Australia: Gates talks Turkey

CANBERRA — Turkey's military assault into northern Iraq will not solve the terrorist problem there, Defense Secretary Robert Gates said Sunday, calling for greater political and economic initiatives by the Turks to win over supporters of the Kurdish rebels.

Speaking as the Turkish military continued its first major ground incursion into Iraq since 2003, Gates said it will take a broader approach, similar to U.S. and coalition efforts in Iraq and Afghanistan, to erode support for the rebel Kurdistan Workers' Party in northern Iraq. And he called on the Turks to bring a quick end to the incursion.

Brazil: Barge toll rises to 16

SAO PAULO — Search crews plucked the bodies of two more victims of a ferryboat wreck from the Amazon River on Saturday, Brazilian media reported, raising to 16 the number of dead after the vessel collided with a barge and sank.

The Almirante Monteiro, a two-story wooden ferry carrying more than 100 people, sank before dawn Thursday near the isolated town of Itacoatiara in the jungle state of Amazonas. Ninety-two people were rescued.

China: Philharmonic visit

BEIJING — Facing dwindling popularity in the West, classical music could receive a boost from a large Chinese population increasingly interested in other cultures, the music director of the New York Philharmonic said Saturday.

Speaking ahead of two performances in Beijing's new National Grand Theater, Lorin Maazel noted that China is embracing outside influences. "We need defenders of our tradition of classical music if classical music is to survive," he told reporters. "It could very well be that one of the most important defenders of classical music will be found in the country of China."

Colombia: Guerrillas' revenge

BOGOTA — Colombian guerrillas vowed Saturday to hold three U.S. hostages for "60 years in a jungle prison," because a U.S. court sentenced a fellow rebel to a similar term in their kidnapping.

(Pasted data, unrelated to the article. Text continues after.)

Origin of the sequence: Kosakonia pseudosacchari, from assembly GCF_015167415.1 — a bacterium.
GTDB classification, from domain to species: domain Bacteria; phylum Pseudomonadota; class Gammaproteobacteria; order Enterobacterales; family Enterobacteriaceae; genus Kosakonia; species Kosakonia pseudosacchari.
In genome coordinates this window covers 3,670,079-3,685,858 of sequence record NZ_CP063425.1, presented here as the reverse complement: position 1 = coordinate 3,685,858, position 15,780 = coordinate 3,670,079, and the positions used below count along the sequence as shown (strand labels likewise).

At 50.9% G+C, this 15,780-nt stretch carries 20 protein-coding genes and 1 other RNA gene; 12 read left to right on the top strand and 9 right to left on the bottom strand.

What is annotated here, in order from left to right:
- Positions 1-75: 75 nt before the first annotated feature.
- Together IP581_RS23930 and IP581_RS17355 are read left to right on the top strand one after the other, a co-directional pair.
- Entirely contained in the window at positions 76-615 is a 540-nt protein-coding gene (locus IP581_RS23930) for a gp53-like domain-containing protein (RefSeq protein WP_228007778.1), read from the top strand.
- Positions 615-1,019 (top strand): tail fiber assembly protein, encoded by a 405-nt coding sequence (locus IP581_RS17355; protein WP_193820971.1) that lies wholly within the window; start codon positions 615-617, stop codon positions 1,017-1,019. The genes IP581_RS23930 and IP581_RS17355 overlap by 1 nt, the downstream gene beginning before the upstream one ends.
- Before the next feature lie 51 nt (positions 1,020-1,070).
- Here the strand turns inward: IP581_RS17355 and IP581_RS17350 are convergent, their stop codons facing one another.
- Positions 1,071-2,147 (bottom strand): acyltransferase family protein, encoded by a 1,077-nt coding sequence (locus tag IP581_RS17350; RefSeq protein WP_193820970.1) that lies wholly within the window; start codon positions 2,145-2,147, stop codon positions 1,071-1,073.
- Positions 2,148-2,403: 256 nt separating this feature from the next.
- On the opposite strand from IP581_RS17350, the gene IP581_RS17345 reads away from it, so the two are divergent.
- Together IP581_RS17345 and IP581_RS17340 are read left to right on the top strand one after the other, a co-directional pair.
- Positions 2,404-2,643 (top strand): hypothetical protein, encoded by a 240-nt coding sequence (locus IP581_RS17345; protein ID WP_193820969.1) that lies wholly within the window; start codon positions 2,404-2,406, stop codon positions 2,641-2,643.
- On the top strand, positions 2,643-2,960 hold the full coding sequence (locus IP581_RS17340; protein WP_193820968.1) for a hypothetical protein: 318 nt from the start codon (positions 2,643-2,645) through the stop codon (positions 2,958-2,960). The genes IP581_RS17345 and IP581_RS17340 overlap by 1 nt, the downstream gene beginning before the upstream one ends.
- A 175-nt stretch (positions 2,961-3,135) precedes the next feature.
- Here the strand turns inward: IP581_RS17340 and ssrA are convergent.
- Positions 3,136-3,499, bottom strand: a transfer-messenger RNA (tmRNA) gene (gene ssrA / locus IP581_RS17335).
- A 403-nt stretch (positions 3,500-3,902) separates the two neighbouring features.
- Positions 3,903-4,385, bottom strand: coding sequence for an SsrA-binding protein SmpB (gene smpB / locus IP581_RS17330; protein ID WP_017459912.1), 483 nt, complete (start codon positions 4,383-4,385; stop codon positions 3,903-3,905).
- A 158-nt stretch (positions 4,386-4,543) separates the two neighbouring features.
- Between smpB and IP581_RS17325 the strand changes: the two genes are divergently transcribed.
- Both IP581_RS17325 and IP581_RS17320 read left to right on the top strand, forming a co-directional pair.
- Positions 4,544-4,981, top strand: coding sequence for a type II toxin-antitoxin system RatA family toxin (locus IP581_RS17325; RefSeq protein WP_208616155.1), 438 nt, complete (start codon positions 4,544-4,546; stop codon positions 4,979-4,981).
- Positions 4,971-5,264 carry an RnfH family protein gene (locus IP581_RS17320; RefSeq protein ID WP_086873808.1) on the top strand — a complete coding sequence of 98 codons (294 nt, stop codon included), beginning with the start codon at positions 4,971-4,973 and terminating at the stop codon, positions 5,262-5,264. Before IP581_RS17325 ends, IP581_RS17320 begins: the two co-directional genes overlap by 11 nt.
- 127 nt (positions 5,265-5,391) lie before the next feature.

The three U.S. defense contractors, captured when their plane went down in rebel-held jungles in February 2003, will remain hostages for that time unless U.S. and Colombian officials release captive guerrillas, Ivan Marquez of the Revolutionary Armed Forces of Colombia was quoted as saying.

Ecuador: Floods kill at least 16

QUITO— Persistent rains and floods have killed at least 16 people since mid-January, leaving Ecuador in a state of disaster as concern over food shortages grows, President Rafael Correa said Saturday.

"This is not an emergency, this is a disaster," Correa said on his weekly radio program. "We don't have enough resources to help all the victims."

Rains and swollen rivers have caused flooding in 13 of the country's 24 provinces, destroying homes, crops and infrastructure and costing the economy $200 million, Correa said.

Turkey: Military kills 35 rebels

CUKURCA — Turkish warplanes, helicopters and artillery bombed suspected hideouts of Kurdish rebels in remote, mountainous terrain of northern Iraq Saturday.

The Turkish military said at least 35 Kurdish rebels and two Turkish soldiers died in fighting Saturday. A total of seven soldiers and at least 79 rebels have been killed in Iraq since Turkey launched a ground incursion late Thursday, according to the military.